We will never understand how people can treat dogs this way, day in and day out — through baking hot days and frigid, icy nights — yet we still see it all over our region of Ohio.
Unfortunately, our current laws only require adequate shelter, food, and water, so a dog can be ignored for 99.9% of its life, far from the owner's house (so it's not even kept "for protection").
Dogs get bored and extremely lonely sitting on the same patch of dirt 24 hours a day, year after year. Dogs want to spend time with their "pack," which often for domesticated dogs means "their humans."
Dogs can do amazing things — detect bombs, find survivors in search-and-rescue missions, allow people with disabilities to live fuller lives — so it's impossible to believe that they're just treated like useless objects and not the miraculous beings they are.
Many states and municipalities have enacted laws to protect dogs from being chained/tethered for their whole lives, though Ohio is not one of those states.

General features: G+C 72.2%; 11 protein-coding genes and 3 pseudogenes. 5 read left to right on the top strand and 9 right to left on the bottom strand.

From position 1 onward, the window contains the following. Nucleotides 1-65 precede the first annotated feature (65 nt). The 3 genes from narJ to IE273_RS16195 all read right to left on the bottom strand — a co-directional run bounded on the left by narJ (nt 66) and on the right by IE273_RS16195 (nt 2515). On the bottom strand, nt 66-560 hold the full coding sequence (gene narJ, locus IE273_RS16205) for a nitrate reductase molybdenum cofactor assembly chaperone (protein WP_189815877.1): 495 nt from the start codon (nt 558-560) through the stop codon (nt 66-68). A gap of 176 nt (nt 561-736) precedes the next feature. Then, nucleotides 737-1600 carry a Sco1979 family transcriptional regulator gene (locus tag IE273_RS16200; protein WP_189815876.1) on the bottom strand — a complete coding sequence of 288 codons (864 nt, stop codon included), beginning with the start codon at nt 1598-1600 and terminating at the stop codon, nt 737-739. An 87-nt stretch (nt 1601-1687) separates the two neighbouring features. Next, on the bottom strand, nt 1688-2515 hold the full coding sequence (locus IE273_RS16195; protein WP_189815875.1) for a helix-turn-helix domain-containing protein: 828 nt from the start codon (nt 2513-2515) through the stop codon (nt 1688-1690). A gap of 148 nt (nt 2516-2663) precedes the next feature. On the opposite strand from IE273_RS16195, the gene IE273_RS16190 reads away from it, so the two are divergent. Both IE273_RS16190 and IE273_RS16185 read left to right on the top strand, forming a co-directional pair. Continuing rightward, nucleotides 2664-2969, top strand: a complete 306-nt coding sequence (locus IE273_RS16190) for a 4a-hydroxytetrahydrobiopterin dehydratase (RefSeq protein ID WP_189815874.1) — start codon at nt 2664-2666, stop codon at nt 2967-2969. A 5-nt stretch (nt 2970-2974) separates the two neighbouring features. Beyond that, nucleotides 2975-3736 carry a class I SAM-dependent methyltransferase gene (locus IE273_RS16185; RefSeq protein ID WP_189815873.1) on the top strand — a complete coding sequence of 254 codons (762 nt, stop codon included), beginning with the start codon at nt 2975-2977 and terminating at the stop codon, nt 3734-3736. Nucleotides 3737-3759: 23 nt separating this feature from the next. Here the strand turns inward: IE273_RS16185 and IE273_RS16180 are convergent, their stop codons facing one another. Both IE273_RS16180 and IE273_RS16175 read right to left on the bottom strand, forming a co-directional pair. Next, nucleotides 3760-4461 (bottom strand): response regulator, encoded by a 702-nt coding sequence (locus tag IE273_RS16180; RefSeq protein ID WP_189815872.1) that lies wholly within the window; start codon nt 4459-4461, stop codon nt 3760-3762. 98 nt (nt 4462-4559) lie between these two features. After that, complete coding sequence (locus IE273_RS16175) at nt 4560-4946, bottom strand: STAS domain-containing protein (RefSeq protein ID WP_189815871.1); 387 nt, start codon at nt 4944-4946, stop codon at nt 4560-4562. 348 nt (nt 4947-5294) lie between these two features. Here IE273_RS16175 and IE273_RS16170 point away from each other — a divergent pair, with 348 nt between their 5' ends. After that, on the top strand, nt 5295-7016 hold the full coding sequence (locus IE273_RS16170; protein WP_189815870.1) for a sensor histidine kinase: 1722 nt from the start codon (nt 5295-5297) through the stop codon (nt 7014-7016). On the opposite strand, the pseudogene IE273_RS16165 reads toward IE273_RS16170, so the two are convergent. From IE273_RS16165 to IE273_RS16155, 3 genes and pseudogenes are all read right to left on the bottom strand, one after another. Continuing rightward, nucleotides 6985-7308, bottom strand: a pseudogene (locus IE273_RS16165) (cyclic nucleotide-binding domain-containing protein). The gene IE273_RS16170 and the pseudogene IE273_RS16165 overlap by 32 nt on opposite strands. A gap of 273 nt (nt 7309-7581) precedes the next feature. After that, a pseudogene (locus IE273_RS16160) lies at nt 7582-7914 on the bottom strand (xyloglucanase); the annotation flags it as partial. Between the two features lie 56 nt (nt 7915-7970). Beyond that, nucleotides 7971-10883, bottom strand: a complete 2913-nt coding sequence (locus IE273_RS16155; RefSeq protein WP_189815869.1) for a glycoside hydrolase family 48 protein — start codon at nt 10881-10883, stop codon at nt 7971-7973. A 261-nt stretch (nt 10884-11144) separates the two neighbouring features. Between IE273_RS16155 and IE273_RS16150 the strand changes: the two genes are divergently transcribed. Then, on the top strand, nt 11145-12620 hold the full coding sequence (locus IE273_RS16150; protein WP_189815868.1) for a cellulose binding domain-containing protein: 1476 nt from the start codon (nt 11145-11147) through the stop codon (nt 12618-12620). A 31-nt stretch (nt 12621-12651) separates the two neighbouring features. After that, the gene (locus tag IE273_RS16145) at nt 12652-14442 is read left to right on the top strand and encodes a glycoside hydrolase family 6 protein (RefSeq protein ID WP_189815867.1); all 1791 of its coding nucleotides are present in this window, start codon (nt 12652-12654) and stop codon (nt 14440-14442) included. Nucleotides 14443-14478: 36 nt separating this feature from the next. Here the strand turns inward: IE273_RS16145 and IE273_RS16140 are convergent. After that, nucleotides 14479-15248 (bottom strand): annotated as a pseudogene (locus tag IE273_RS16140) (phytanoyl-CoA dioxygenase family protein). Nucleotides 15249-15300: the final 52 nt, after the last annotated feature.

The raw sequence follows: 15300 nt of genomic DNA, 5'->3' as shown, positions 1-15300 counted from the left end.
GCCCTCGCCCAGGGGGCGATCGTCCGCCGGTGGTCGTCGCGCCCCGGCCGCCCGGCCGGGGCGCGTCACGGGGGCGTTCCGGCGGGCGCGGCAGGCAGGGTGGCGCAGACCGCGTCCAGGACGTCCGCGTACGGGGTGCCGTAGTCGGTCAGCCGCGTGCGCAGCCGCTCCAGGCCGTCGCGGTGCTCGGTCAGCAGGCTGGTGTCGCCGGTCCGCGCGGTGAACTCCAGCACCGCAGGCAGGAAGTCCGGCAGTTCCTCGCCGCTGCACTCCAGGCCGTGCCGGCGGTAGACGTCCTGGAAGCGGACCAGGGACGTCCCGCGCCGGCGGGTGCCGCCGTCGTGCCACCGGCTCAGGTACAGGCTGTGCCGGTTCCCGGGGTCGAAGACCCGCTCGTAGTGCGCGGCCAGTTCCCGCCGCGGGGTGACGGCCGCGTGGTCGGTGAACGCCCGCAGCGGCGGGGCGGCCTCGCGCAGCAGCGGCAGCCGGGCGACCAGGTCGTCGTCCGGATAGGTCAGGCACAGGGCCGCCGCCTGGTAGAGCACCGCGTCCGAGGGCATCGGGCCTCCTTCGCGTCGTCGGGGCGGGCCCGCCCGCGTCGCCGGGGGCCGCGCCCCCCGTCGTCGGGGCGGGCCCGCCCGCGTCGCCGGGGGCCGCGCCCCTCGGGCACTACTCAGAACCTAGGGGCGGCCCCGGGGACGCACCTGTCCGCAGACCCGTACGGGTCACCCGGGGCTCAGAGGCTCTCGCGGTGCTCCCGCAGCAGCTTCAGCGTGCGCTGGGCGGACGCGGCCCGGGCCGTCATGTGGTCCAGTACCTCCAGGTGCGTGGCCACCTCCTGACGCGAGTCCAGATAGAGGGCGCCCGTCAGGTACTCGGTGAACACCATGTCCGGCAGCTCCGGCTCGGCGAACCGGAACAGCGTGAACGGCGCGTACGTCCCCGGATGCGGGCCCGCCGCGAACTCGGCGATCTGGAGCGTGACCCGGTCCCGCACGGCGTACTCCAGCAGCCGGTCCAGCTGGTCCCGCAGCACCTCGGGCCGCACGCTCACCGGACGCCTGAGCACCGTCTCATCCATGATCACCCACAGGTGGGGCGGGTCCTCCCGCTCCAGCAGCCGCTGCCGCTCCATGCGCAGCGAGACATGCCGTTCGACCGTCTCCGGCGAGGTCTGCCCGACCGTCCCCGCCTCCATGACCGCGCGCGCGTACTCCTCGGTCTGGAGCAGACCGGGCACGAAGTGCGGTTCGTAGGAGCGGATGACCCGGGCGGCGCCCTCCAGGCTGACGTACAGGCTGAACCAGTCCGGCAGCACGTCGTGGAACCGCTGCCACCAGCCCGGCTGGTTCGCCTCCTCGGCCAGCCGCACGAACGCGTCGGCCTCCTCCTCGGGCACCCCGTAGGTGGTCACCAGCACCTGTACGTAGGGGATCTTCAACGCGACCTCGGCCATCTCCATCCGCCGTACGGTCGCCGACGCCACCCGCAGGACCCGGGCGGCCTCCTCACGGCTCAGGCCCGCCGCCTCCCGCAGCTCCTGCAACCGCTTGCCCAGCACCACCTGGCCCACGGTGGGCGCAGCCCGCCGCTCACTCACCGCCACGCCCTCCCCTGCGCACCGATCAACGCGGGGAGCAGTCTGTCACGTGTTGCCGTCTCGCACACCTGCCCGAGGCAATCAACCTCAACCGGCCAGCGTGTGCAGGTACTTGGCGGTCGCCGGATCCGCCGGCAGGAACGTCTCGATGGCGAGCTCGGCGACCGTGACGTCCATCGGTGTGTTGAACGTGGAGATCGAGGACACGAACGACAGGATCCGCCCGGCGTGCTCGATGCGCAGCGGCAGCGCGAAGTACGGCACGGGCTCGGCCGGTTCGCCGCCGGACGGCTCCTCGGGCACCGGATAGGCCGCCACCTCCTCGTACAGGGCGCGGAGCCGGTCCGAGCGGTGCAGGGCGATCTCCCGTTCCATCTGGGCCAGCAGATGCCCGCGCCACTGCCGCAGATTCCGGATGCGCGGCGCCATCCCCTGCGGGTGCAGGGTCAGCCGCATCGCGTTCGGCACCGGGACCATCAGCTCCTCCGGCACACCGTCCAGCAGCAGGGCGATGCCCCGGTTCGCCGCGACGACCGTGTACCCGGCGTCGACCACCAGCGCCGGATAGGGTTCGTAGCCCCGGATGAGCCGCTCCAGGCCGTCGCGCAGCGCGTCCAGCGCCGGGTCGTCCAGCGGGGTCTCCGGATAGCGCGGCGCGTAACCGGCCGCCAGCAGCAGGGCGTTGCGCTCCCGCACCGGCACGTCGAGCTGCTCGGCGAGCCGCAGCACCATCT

Here is a list of tethering laws by state for comparison: https://www.animallaw.info/topic/table-state-dog-tether-laws
Here are Ohio cities/municipalities that have successfully passed tethering laws:
Akron, Alliance, Anderson Township, Bexley, Boardman, Brook Park, Brunswick, Buckeye Lake, Canton, Chagrin Falls, Cincinnati, Cleveland, Columbus, Columbia Township, Dayton, Delaware, Dennison, Eastlake, Elyria, Euclid, Girard, Green Hills, Howland Township, Lancaster, Lorain, Maple Heights, Lyndhurst, Marietta, Mentor, Miami Township, Middletown, New Richmond, Niles, North Canton, North Royalton, Norwood, Poland Township, Poland Village, Richmond Heights, South Euclid, Springfield Township, Struthers, Tallmadge, Toledo, Warren, West Carrolton, Whitehall, Willoughby, and Youngstown.